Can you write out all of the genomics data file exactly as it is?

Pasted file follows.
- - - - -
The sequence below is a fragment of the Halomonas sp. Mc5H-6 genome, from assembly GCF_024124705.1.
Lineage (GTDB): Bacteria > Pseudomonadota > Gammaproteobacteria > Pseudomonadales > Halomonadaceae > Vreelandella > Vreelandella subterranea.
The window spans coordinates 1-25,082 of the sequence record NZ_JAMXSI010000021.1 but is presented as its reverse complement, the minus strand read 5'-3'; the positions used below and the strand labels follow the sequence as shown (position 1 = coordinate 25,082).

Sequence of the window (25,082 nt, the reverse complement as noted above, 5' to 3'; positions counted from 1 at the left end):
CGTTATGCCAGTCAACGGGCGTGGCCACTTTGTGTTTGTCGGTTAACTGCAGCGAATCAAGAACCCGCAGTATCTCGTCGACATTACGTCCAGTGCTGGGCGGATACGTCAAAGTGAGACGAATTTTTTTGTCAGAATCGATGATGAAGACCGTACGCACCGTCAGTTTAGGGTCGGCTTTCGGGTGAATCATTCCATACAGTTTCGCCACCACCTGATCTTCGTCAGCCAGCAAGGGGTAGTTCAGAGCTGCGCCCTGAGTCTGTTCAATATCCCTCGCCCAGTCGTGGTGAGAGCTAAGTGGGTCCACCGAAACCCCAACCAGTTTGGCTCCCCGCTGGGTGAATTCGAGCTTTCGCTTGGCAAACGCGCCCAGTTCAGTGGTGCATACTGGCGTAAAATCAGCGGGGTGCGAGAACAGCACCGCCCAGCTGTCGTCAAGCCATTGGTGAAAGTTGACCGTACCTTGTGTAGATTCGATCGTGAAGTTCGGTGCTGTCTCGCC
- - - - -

The sequence below is a fragment of the Halomonas sp. Mc5H-6 genome, from assembly GCF_024124705.1.
Lineage (GTDB): Bacteria > Pseudomonadota > Gammaproteobacteria > Pseudomonadales > Halomonadaceae > Vreelandella > Vreelandella subterranea.
The window spans coordinates 1-25,082 of the sequence record NZ_JAMXSI010000021.1 but is presented as its reverse complement, the minus strand read 5'-3'; the positions used below and the strand labels follow the sequence as shown (position 1 = coordinate 25,082).

Sequence of the window (25,082 nt, the reverse complement as noted above, 5' to 3'; positions counted from 1 at the left end):
CGTTATGCCAGTCAACGGGCGTGGCCACTTTGTGTTTGTCGGTTAACTGCAGCGAATCAAGAACCCGCAGTATCTCGTCGACATTACGTCCAGTGCTGGGCGGATACGTCAAAGTGAGACGAATTTTTTTGTCAGAATCGATGATGAAGACCGTACGCACCGTCAGTTTAGGGTCGGCTTTCGGGTGAATCATTCCATACAGTTTCGCCACCACCTGATCTTCGTCAGCCAGCAAGGGGTAGTTCAGAGCTGCGCCCTGAGTCTGTTCAATATCCCTCGCCCAGTCGTGGTGAGAGCTAAGTGGGTCCACCGAAACCCCAACCAGTTTGGCTCCCCGCTGGGTGAATTCGAGCTTTCGCTTGGCAAACGCGCCCAGTTCAGTGGTGCATACTGGCGTAAAATCAGCGGGGTGCGAGAACAGCACCGCCCAGCTGTCGTCAAGCCATTGGTGAAAGTTGACCGTACCTTGTGTAGATTCGATCGTGAAGTTCGGTGCTGTCTCGCC